Open and close Index

if you want to keep your data but save resources (memory/CPU), a good alternative to deleting an Index is to close it.
ElasticSearch allows you to open or close an index to put it in online/offline mode.

For opening/closing an index, we will perform the following steps:
1. From the command line, we can execute a POST call to close an index:

curl -XPOST http://127.0.0.1:9200/myindex/_close
  1. If the call is successful, the result returned by ElasticSearch should be:
{"acknowledged":true}
  1. To open an index from the command line, enter:
curl -XPOST http://127.0.0.1:9200/myindex/_open
  1. If the call is successful, the result returned by ElasticSearch should be:
{"acknowledged":true}

PUT Mapping

This recipe shows how to put a type of mapping in an index. This kind of operation can be considered the ElasticSearch version of an SQL create table.

The HTTP method for puttting a mapping is PUT (POST also works).
The URL format for putting a mapping is:

http://<server>/<index_name>/<type_name>/_mapping

To put a mapping in an Index, we will perform the following steps:
1. If we consider the type order of the previous chapter, the call will be:

curl -XPUT http://localhost:9200/myindex/order/_mapping -d '
{
"order" : {
"properties" : {
"id" : {"type" : "string", "store" : "yes", "index":"not_analyzed"},
"date" : {"type" : "date", "store" : "no" , "index":"not_analyzed"},
"customer_id" : {"type" : "string", "store" : "yes" , "index":"not_analyzed"},
"sent" : {"type" : "boolean", "index":"not_analyzed"},
"name" : {"type" : "string", "index":"analyzed"},
"quantity" : {"type" : "integer", "index":"not_analyzed"},
"vat" : {"type" : "double", "index":"no"}
}
}
}'
  1. If successful, the result returned by ElasticSearch should be:
{"acknowledged":true}

Getting a mapping

The HTTP method to get a mapping is GET.
The URL formats for getting a mapping are:

http://<server>/_mapping
http://<server>/<index_name>/_mapping
http://<server>/<index_name>/<type_name>/_mapping

To get a mapping from the type of an index, we will perform the following steps:
1. If we consider the type order of the previous chapter, the call will be:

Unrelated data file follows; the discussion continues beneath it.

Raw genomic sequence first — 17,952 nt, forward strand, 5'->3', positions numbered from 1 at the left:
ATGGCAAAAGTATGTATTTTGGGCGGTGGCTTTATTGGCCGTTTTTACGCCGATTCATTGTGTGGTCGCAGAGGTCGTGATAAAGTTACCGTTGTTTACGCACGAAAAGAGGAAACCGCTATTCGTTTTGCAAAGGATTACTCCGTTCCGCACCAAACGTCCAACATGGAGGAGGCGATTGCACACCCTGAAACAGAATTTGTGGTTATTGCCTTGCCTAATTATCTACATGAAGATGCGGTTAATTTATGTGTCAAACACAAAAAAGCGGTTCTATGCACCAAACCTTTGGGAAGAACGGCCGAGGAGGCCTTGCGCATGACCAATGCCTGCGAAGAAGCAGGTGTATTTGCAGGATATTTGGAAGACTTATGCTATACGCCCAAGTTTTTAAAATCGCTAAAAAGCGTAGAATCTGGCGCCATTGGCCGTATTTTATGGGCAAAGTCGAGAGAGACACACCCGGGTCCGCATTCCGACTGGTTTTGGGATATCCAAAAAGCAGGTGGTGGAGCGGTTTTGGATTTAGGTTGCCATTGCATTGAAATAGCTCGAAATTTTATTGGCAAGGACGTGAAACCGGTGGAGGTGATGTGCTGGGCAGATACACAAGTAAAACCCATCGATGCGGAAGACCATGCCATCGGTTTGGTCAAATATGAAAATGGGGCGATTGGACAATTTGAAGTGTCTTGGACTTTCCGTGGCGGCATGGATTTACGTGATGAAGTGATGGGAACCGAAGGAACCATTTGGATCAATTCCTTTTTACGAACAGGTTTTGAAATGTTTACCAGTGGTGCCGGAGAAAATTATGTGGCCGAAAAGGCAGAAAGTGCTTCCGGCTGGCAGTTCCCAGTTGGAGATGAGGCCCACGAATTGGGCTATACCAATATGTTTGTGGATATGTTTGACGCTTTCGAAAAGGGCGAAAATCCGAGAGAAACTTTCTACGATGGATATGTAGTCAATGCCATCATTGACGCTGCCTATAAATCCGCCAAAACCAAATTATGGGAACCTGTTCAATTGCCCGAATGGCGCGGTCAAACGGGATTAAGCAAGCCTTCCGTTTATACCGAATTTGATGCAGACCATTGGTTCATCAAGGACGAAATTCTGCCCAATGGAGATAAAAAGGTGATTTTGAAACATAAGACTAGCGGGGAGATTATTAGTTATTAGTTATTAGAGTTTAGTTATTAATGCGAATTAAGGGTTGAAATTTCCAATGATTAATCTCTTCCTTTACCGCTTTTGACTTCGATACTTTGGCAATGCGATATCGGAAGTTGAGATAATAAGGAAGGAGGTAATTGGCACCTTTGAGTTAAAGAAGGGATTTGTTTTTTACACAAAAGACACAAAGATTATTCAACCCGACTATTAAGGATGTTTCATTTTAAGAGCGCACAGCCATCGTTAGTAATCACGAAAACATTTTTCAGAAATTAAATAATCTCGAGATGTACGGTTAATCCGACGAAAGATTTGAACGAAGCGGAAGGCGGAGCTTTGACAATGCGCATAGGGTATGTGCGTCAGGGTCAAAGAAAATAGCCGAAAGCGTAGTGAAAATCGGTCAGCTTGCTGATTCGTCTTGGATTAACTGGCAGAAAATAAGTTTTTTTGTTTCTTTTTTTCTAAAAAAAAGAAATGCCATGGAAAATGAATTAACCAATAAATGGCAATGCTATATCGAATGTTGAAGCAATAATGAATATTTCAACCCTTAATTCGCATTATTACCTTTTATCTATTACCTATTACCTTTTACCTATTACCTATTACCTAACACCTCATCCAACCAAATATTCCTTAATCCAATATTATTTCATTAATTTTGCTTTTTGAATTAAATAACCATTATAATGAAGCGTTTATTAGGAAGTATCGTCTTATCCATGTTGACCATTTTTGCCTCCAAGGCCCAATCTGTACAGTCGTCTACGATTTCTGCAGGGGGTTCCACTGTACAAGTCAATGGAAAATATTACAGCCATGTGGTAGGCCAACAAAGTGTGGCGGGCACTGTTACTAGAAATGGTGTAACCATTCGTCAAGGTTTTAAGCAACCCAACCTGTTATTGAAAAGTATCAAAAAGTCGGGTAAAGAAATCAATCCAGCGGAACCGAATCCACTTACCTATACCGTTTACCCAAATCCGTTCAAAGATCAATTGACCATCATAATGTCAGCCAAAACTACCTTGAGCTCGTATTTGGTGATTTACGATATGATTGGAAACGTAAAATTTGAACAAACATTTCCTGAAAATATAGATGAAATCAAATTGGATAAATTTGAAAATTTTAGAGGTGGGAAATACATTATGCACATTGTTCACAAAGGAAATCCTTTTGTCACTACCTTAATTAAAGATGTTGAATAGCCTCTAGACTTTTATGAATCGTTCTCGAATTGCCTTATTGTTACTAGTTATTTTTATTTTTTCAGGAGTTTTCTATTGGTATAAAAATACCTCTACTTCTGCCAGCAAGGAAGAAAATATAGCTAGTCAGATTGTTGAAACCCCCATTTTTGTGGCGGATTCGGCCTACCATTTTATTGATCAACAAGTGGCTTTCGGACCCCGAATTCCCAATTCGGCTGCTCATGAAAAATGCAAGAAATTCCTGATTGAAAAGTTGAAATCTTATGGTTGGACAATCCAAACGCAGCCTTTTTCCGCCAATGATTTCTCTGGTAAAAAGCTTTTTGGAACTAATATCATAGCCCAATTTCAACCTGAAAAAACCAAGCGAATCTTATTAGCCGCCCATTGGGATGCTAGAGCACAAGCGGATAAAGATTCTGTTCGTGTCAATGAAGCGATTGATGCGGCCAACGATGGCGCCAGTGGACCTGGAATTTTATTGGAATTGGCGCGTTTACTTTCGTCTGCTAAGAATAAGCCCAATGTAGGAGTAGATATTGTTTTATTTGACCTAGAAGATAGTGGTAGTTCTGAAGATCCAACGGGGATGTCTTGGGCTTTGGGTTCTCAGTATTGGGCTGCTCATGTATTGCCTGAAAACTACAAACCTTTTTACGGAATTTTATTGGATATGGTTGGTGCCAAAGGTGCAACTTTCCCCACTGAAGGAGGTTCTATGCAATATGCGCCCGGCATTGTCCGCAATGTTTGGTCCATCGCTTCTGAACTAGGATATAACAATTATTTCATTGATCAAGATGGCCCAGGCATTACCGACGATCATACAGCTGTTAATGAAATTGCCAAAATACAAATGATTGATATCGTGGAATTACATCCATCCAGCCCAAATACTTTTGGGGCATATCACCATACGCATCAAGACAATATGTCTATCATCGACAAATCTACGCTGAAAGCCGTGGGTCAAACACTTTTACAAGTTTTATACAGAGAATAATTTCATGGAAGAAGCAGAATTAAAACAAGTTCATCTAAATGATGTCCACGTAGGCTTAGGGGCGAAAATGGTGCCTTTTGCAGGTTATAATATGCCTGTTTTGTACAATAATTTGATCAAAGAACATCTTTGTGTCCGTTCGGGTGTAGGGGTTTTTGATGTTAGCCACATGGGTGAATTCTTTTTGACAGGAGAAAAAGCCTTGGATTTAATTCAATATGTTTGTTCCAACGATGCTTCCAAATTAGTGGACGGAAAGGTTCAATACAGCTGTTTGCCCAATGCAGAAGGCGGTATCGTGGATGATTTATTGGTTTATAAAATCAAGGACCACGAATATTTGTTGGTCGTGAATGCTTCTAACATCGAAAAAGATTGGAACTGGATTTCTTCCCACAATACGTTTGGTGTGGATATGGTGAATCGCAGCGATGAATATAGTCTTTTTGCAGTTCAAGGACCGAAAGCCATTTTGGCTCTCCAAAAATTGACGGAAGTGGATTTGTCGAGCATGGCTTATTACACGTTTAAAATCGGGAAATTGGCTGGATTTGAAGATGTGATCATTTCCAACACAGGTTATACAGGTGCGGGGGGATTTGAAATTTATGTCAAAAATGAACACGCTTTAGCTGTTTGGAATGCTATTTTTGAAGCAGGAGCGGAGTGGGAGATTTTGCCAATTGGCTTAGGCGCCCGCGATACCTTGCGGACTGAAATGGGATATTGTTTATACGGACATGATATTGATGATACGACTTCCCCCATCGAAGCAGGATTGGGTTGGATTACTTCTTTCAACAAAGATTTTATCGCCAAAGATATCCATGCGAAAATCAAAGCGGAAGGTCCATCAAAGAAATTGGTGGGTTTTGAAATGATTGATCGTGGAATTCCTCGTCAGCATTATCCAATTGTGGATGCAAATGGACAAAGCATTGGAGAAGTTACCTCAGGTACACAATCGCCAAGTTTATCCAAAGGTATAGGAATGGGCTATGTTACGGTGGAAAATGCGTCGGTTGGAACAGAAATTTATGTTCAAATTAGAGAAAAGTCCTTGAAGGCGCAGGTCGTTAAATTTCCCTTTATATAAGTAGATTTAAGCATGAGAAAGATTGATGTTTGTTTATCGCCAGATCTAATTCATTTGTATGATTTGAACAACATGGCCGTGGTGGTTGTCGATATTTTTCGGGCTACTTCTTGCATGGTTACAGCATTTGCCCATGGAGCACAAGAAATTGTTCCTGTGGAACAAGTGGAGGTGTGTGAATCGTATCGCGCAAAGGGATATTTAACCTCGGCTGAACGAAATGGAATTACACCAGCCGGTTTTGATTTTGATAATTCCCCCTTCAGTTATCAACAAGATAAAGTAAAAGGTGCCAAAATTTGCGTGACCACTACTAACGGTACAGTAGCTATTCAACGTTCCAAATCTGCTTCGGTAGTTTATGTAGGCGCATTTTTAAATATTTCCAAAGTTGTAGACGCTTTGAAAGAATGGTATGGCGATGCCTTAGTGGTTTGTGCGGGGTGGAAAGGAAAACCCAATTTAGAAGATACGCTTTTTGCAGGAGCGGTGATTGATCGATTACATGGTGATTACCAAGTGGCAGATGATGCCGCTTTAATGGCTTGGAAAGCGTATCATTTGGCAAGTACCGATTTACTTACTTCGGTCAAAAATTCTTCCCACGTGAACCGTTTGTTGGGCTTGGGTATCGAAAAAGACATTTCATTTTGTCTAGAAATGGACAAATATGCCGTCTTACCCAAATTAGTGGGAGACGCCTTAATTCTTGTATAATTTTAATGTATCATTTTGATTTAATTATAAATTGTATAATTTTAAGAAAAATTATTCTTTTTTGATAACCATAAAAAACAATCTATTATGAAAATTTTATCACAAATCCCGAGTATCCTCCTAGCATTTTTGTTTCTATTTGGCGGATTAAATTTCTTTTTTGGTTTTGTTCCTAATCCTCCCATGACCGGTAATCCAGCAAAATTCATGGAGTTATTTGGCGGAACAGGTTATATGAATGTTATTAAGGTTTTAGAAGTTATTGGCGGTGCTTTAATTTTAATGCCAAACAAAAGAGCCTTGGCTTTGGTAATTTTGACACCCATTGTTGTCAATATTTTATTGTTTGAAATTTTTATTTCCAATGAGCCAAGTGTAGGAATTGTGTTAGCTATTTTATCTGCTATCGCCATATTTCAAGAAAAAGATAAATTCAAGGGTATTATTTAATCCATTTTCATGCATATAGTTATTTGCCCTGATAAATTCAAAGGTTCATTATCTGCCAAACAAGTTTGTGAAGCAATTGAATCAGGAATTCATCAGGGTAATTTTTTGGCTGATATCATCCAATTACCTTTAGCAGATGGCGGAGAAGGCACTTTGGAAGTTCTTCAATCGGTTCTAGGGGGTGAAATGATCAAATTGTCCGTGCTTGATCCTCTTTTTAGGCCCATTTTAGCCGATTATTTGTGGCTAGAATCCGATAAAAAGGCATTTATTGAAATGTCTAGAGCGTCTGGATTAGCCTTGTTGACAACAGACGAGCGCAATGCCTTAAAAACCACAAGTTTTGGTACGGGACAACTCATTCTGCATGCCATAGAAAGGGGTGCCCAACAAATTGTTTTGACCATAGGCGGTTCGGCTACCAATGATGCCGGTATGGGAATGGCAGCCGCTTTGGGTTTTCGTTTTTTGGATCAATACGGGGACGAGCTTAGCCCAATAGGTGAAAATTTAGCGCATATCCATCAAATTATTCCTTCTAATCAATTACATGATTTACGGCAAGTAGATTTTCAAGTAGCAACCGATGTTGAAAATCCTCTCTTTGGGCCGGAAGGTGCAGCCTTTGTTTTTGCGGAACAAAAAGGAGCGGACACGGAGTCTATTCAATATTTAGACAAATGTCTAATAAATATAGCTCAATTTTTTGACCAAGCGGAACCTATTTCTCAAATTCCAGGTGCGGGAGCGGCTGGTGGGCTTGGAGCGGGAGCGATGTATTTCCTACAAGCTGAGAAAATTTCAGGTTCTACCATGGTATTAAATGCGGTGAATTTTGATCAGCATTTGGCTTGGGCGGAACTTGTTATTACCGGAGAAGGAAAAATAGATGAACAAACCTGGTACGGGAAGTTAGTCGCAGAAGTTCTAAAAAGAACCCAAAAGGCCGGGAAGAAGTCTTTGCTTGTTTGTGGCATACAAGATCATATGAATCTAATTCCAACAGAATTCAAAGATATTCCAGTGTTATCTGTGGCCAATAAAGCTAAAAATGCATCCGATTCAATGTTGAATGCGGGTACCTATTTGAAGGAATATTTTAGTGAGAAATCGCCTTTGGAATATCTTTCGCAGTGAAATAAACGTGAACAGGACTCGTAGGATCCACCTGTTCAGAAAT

curl -XGET 'http://localhost:9200/myindex/order/_
mapping?pretty=true'

The pretty argument in the URL will pretty print the response output.
2. The result returned by ElasticSearch should be:

{
"myindex" : {
"mappings" : {
"order" : {
"properties" : {
"customer_id" : {
"type" : "string",
"index" : "not_analyzed",
"store" : true
},
... truncated
}
}
}
}
}

The mapping is stored at the cluster level in ElasticSearch. The call checks both index and
type existence, and then returns the stored mapping.

Refreshing an index

ElasticSearch allows the user to control the state of the searcher using forced refresh on an index. If not forced, the new indexed document will only be searchable after a fixed time interval (usually 1 second).

The URL formats for refreshing an index, are:

http://&lt;server&gt;/&lt;index_name(s)&gt;/_refresh

The URL format for refreshing all the indices in a cluster, is:

http://&lt;server&gt;/_refresh

The HTTP method used for both URLs is POST.
To refresh an index, we will perform the following steps:
1. If we consider the type order of the previous chapter, the call will be:

curl -XPOST 'http://localhost:9200/myindex/_refresh'
  1. The result returned by ElasticSearch should be:
{"_shards":{"total":4,"successful":2,"failed":0}}

Flushing an index

ElasticSearch, for performance reasons, stores some data in memory and on a transaction log. If we want to free memory, empty the transaction log, and be sure that our data is safely written on disk, we need to flush an index.